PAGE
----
Anika was trafficked to India and imprisoned in a brothel where she endured abuse that is unimaginable to most of us in the civilized world. These girls are trapped in windowless, concrete cells where they are forced to service up to 20 clients per day. Escape is impossible, and refusal to cooperate is met with terrifying violence – and threats against the family back home. If you try to escape we will kill your mother and do the same to your baby sister. Their ordeal is the very definition of cruelty.

But it is not the re-telling of her story that makes Anika shake with her tears. It is the kindness. It is the realization in this moment that someone is offering her a future which does not include violence, abuse and terror.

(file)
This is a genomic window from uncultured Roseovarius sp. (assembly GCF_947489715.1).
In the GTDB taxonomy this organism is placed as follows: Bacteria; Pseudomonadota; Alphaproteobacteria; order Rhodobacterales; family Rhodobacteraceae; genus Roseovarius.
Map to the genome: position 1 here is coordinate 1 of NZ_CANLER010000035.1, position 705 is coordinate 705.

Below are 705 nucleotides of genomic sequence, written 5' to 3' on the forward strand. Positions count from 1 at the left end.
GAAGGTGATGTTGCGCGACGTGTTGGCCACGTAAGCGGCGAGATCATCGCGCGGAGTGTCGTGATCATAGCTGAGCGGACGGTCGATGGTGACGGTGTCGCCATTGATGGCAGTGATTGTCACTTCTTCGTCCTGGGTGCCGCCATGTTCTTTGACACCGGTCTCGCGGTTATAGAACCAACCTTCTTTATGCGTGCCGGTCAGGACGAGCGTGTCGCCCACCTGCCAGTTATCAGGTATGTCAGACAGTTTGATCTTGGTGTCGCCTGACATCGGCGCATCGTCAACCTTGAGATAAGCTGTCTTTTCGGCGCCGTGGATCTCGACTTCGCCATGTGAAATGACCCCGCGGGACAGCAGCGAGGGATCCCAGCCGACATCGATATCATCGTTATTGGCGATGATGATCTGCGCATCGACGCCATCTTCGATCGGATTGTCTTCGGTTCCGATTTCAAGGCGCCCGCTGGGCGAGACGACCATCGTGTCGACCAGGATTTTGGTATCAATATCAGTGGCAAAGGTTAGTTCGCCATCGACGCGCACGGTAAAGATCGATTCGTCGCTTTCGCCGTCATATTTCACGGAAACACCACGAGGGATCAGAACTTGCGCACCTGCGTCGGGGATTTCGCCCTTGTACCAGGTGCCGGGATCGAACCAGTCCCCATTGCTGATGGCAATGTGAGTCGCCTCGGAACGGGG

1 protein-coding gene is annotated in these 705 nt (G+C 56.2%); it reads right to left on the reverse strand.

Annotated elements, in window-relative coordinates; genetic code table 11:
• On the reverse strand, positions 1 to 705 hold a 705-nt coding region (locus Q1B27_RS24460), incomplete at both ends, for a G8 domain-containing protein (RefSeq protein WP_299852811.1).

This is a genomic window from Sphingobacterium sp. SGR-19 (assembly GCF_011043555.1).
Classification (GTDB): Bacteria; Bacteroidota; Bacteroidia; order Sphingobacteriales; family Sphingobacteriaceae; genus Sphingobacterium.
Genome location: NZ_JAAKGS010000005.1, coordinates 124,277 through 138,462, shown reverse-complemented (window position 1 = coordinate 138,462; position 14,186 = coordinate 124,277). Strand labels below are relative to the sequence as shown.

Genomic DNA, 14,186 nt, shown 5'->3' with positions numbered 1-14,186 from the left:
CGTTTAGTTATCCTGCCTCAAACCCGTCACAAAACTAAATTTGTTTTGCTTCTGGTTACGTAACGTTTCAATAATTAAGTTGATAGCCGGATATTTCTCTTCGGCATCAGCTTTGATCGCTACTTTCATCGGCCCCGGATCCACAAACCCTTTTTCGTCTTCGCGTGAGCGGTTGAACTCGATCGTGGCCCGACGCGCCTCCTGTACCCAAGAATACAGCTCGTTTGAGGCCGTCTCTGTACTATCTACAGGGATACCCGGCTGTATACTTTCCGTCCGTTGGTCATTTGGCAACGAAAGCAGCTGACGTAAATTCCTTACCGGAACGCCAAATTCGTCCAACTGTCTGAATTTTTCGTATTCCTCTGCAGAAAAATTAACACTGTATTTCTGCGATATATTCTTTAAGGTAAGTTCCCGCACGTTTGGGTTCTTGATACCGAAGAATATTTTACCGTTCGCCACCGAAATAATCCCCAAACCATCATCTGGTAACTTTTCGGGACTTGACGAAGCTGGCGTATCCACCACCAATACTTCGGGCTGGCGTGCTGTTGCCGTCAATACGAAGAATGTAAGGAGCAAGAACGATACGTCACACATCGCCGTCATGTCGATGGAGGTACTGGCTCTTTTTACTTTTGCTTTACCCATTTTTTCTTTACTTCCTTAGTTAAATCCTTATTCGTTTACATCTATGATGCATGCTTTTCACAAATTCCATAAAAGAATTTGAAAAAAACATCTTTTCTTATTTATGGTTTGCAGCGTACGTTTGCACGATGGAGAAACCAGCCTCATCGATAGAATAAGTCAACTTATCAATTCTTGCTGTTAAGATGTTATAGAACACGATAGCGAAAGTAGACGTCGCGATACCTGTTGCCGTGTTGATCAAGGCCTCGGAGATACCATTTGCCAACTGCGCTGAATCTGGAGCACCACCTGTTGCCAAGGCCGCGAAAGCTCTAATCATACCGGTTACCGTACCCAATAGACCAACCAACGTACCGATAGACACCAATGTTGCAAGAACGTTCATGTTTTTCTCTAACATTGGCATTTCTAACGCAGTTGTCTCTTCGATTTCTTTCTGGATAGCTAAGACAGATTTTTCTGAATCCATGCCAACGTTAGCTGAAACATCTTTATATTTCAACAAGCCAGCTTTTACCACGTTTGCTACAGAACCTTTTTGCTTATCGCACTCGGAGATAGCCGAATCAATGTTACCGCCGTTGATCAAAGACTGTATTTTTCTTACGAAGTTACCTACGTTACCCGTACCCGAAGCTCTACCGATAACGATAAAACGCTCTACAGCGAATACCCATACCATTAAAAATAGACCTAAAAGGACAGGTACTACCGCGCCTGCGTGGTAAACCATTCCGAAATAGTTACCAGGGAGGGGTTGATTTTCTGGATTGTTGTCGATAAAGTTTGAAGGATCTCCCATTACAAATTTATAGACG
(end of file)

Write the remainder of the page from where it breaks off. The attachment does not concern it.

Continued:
Aloka: You need to start thinking about what trade you would like to learn. These people from Made By Survivors will educate you, and help you find work that you really love to do. 

Anika: Why would they –strangers in India – spend money to give a poor and worthless girl like me an education?

Aloka: Because you are a perfect and beautiful young woman, a valued member of the human race. And you have much to offer.

Anika: How can you say that when I am so ruined?

Aloka: You are not ruined. People hurt you because you were poor and they were cruel and greedy. Nothing that has happened to you is your fault. We can return you to Dhaka to be with your mother and sister if that is what you want.